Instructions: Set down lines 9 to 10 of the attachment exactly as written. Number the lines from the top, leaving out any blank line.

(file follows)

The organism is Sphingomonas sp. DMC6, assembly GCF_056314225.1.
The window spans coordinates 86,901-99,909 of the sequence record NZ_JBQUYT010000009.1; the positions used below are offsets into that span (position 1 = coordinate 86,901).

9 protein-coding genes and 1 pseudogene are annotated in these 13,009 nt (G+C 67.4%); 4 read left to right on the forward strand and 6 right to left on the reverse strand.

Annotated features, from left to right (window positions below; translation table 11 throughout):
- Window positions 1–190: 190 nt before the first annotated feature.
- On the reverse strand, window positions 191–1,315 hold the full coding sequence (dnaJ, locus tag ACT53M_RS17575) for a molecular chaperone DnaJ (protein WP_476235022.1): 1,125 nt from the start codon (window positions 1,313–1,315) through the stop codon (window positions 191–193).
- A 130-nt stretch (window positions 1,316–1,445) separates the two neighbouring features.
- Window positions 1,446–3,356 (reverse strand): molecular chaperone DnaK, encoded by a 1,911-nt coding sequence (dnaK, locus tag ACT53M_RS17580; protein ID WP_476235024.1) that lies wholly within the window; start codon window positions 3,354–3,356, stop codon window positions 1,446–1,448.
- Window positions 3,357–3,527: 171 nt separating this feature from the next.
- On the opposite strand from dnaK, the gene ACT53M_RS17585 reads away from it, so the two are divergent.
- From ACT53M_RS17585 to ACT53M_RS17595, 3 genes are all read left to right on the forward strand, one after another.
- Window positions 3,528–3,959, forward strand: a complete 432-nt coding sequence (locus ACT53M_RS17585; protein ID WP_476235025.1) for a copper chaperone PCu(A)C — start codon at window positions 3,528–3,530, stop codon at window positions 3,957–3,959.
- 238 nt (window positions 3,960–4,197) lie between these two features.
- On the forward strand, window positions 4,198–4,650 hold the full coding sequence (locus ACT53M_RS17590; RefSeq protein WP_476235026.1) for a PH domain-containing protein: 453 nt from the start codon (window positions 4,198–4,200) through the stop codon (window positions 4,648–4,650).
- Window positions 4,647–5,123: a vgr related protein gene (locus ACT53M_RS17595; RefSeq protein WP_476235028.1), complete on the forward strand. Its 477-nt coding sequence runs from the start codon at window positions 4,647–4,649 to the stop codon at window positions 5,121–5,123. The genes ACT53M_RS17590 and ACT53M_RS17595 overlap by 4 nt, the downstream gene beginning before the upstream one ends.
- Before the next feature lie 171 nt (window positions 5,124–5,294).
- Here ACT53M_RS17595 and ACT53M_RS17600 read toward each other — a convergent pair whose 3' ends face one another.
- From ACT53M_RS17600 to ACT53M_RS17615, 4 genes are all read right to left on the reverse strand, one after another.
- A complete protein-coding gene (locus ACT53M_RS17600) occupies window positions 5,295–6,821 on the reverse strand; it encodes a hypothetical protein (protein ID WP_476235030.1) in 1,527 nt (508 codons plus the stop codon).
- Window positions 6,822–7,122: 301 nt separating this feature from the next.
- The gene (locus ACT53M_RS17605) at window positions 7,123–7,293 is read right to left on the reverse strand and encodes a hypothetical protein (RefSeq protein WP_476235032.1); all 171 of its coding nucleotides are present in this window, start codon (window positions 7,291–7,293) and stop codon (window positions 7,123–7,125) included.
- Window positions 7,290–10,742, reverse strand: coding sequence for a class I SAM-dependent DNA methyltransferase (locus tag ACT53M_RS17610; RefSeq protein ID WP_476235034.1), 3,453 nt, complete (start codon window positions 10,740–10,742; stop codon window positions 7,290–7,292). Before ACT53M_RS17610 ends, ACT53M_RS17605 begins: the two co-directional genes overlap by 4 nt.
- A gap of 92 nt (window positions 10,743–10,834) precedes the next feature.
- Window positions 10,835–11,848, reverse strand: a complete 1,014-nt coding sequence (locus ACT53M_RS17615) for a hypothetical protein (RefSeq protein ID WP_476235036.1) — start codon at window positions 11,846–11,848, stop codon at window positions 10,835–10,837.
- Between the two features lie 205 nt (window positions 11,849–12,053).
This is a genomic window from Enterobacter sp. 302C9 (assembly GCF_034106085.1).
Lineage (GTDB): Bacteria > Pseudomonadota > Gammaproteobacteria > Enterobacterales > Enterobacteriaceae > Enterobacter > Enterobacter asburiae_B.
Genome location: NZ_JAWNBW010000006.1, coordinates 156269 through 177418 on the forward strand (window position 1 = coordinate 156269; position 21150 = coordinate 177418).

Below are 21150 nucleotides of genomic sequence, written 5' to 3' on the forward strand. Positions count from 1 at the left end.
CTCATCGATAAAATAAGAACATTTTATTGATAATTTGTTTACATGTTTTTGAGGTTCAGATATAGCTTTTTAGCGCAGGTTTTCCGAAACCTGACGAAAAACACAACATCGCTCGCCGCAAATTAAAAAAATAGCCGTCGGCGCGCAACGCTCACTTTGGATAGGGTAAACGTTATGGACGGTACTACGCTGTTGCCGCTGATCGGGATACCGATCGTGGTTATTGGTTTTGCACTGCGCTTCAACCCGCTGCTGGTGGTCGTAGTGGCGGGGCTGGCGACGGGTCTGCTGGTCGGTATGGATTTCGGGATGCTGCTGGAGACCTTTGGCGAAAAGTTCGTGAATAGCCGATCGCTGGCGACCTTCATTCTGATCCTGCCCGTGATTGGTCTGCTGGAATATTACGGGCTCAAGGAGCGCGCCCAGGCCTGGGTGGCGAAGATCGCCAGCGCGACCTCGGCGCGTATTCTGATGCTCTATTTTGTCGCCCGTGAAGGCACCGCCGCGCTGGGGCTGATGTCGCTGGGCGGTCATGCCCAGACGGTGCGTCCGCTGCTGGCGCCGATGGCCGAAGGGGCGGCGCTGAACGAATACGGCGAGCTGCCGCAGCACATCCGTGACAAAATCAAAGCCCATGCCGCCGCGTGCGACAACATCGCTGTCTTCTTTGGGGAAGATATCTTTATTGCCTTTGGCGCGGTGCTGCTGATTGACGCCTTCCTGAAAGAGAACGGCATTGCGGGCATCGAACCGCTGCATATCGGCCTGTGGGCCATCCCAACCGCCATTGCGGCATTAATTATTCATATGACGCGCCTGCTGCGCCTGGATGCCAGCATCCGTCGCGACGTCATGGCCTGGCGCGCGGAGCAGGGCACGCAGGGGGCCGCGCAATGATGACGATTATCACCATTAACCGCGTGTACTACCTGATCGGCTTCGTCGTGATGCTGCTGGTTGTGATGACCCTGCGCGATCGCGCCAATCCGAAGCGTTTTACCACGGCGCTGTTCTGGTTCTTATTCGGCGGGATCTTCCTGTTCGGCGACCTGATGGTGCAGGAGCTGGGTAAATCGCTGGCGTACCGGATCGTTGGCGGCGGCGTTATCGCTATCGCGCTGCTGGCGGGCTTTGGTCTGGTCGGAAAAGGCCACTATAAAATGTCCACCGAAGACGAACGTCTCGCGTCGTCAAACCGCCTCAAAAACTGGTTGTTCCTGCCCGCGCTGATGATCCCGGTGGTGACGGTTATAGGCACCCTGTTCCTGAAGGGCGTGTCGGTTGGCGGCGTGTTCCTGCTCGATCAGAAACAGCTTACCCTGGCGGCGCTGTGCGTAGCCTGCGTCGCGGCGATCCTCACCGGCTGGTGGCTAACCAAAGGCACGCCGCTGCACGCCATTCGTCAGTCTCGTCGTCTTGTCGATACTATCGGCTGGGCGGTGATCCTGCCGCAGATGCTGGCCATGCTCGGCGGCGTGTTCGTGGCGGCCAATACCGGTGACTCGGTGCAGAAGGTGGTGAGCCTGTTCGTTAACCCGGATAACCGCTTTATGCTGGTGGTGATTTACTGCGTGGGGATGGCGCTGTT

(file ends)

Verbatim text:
- Window positions 3,357–3,527: 171 nt separating this feature from the next.
- On the opposite strand from dnaK, the gene ACT53M_RS17585 reads away from it, so the two are divergent.